But you don’t need to wait for the market to open to purchase Farm and Hive products. 

Anyone can buy their products year-round directly from the Goodspeed family’s website. 

With a contagious spirit of optimism, the Goodspeed family aims to brighten up 2021 for the community by offering fun and educational classes on a variety of homesteading subjects. Classes are kept small to maintain a personalized, hands-on environment. In previous years, Goodspeed has taught classes on raising goats, weaving, pottery throwing, candle crafting, and even chicken butchering. 

Regarding her classes, Goodspeed explained, “In spring, we do a lot of classes. They’re hands-on, bring your kids to the farm events. If a mom needs to bring her kids, they can play in the backyard during the classes. We also have a giant barn in the backyard, so we can still have classes inside while accommodating all the COVID stuff.” 

Prescott is a frequent attendee at Goodspeed’s classes and said, “I have learned a lot of stuff from Susie. She had a soap-making class here that was really fun. There are tons of fun classes that I want to take.” 

Goodspeed encourages those who want to become more self-sufficient in 2021 to sign up for one—or more—of her upcoming classes. Interested individuals can learn more about upcoming events through the Farm and Hive Instagram page.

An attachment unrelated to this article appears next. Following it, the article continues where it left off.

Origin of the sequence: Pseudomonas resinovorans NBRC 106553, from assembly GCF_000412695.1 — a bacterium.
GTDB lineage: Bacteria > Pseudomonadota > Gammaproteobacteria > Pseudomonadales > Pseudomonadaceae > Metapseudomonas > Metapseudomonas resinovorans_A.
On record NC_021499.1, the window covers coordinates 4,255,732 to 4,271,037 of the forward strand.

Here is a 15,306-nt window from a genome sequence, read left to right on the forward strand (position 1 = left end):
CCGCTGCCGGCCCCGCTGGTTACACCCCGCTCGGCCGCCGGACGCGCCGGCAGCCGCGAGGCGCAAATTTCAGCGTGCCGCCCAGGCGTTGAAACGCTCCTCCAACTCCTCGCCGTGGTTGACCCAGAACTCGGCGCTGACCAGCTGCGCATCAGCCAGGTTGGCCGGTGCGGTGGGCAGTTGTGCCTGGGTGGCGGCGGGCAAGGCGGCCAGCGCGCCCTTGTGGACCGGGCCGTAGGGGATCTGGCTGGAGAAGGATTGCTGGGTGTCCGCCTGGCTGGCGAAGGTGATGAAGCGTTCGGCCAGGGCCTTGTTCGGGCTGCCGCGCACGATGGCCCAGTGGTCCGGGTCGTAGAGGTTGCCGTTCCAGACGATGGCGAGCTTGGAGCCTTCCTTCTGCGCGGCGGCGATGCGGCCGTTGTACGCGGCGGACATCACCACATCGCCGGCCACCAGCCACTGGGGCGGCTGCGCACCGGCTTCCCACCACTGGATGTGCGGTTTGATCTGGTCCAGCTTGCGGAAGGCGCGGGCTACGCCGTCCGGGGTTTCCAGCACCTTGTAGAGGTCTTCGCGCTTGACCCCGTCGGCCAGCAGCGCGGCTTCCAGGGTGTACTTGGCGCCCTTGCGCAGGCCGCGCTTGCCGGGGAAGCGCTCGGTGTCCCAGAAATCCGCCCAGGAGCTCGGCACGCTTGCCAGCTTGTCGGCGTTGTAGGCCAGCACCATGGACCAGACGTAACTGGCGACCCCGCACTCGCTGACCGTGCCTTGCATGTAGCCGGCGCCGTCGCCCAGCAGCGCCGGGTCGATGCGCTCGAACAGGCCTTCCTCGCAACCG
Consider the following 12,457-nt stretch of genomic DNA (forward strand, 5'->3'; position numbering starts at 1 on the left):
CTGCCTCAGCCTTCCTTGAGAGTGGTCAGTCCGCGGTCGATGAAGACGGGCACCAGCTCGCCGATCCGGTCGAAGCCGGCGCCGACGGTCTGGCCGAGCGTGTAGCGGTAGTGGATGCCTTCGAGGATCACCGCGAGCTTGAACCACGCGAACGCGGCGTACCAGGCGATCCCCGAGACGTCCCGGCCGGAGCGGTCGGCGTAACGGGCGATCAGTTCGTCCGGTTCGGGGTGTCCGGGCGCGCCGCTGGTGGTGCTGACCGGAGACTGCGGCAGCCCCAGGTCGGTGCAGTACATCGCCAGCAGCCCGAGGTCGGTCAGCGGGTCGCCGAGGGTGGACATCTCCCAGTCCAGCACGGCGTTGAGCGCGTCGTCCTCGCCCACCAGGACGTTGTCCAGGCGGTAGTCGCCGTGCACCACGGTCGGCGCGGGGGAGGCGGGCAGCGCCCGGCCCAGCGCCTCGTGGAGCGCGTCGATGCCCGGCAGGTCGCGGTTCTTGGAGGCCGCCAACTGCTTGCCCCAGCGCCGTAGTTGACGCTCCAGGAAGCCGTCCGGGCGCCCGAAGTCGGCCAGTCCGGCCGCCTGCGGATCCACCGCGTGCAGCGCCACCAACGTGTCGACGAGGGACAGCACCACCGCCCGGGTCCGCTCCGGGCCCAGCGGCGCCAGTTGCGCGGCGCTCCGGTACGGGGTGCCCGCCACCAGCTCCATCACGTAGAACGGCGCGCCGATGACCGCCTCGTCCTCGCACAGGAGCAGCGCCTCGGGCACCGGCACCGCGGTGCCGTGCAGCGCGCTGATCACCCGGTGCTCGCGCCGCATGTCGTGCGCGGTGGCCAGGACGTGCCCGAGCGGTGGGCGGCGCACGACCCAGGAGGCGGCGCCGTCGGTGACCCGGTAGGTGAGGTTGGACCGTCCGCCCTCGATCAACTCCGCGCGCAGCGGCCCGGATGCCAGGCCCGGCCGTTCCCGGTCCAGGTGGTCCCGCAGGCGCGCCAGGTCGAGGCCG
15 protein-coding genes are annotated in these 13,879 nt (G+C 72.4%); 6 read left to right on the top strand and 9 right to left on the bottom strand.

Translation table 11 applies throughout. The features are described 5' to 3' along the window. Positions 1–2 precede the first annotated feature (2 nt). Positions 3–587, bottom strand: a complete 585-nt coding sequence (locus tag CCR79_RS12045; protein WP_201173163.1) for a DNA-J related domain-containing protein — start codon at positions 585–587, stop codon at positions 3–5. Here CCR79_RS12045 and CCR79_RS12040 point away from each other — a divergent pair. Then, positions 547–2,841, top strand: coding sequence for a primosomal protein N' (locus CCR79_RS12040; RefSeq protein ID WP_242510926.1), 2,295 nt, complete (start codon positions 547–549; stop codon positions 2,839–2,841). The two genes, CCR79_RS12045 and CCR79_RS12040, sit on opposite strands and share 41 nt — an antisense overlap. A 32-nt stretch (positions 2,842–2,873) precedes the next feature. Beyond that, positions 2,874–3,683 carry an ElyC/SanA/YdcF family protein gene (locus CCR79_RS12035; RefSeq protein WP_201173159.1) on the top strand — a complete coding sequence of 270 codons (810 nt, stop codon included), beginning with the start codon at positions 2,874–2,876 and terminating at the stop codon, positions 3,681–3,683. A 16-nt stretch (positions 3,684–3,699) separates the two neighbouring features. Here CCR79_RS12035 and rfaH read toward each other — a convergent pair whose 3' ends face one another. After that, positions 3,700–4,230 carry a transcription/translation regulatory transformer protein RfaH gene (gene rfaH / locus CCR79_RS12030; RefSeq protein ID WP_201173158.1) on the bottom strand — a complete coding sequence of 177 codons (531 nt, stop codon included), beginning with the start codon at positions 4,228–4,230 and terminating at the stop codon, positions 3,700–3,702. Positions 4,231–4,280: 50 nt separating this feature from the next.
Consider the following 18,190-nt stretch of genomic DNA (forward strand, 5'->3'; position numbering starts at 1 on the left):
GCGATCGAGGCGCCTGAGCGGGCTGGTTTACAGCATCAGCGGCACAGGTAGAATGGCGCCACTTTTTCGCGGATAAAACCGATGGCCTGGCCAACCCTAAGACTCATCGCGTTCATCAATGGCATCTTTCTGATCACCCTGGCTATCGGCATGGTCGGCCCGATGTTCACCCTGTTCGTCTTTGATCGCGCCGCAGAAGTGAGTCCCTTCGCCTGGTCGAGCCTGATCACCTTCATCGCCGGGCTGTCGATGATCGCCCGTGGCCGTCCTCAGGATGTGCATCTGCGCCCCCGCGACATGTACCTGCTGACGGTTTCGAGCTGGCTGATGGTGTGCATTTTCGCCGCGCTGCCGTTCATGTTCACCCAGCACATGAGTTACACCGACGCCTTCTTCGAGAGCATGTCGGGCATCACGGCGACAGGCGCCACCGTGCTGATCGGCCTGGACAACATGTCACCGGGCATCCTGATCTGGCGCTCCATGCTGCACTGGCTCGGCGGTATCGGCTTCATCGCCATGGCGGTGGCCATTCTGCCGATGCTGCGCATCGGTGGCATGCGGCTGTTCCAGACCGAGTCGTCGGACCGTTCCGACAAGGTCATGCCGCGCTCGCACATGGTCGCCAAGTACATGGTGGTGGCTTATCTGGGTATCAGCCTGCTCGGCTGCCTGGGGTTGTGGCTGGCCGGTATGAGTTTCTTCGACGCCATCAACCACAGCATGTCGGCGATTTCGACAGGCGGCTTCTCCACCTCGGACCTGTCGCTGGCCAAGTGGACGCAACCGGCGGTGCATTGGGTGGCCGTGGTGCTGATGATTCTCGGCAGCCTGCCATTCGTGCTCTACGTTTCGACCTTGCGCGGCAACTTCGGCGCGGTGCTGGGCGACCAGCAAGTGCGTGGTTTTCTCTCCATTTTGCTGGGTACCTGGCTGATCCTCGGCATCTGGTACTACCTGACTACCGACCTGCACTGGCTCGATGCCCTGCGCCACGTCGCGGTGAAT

The year 2020 was a hard one for many local businesses. Fortunately, our communities have a reputation for coming together and supporting each other through challenging times. Through small actions, we can all help turn things around for local businesses this year. 

Those who would like to make a New Year’s resolution to support more local businesses in 2021 can start by learning about and supporting the many great businesses in their own neighborhoods, including Farm and Hive. 

People can learn more about the farm’s many offerings on its website (https://farmandhive.com/). For current operating hours, visitors are encouraged to refer to the Farm and Hive Instagram page. (Peterson is a Serve Daily contributor.)

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Shellie Peterson
Shellie Petersonhttp://Ewritingstudio.com
Shellie Peterson is a mom, wife and freelance writer. She currently lives in Santaquin with her husband and daughter. In her spare time, she loves to sing, read, write and spend as much time as possible camping.